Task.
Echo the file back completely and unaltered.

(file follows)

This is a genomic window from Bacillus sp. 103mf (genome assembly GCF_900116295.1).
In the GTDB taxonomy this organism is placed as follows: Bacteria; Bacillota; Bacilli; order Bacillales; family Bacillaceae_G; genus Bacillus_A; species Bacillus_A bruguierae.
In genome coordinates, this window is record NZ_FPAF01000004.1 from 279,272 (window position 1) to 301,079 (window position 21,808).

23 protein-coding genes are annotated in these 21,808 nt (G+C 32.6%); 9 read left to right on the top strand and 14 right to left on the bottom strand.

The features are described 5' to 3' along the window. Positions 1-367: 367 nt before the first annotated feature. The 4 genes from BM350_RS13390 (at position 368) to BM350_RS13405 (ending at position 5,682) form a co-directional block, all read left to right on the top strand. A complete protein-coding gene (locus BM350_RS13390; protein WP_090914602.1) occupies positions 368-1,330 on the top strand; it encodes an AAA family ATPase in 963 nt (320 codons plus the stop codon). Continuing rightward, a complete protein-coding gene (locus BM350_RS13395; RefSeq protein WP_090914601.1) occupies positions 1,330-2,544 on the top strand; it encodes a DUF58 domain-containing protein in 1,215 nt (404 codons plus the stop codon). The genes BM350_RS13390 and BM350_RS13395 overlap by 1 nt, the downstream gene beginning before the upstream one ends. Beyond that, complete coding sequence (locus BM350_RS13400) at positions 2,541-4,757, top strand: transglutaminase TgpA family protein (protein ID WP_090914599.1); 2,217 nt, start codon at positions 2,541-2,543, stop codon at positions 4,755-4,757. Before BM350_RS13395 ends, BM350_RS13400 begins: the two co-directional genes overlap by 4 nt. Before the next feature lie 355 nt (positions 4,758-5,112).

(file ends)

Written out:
This is a genomic window from Bacillus sp. 103mf (genome assembly GCF_900116295.1).
In the GTDB taxonomy this organism is placed as follows: Bacteria; Bacillota; Bacilli; order Bacillales; family Bacillaceae_G; genus Bacillus_A; species Bacillus_A bruguierae.
In genome coordinates, this window is record NZ_FPAF01000004.1 from 279,272 (window position 1) to 301,079 (window position 21,808).

23 protein-coding genes are annotated in these 21,808 nt (G+C 32.6%); 9 read left to right on the top strand and 14 right to left on the bottom strand.

The features are described 5' to 3' along the window. Positions 1-367: 367 nt before the first annotated feature. The 4 genes from BM350_RS13390 (at position 368) to BM350_RS13405 (ending at position 5,682) form a co-directional block, all read left to right on the top strand. A complete protein-coding gene (locus BM350_RS13390; protein WP_090914602.1) occupies positions 368-1,330 on the top strand; it encodes an AAA family ATPase in 963 nt (320 codons plus the stop codon). Continuing rightward, a complete protein-coding gene (locus BM350_RS13395; RefSeq protein WP_090914601.1) occupies positions 1,330-2,544 on the top strand; it encodes a DUF58 domain-containing protein in 1,215 nt (404 codons plus the stop codon). The genes BM350_RS13390 and BM350_RS13395 overlap by 1 nt, the downstream gene beginning before the upstream one ends. Beyond that, complete coding sequence (locus BM350_RS13400) at positions 2,541-4,757, top strand: transglutaminase TgpA family protein (protein ID WP_090914599.1); 2,217 nt, start codon at positions 2,541-2,543, stop codon at positions 4,755-4,757. Before BM350_RS13395 ends, BM350_RS13400 begins: the two co-directional genes overlap by 4 nt. Before the next feature lie 355 nt (positions 4,758-5,112).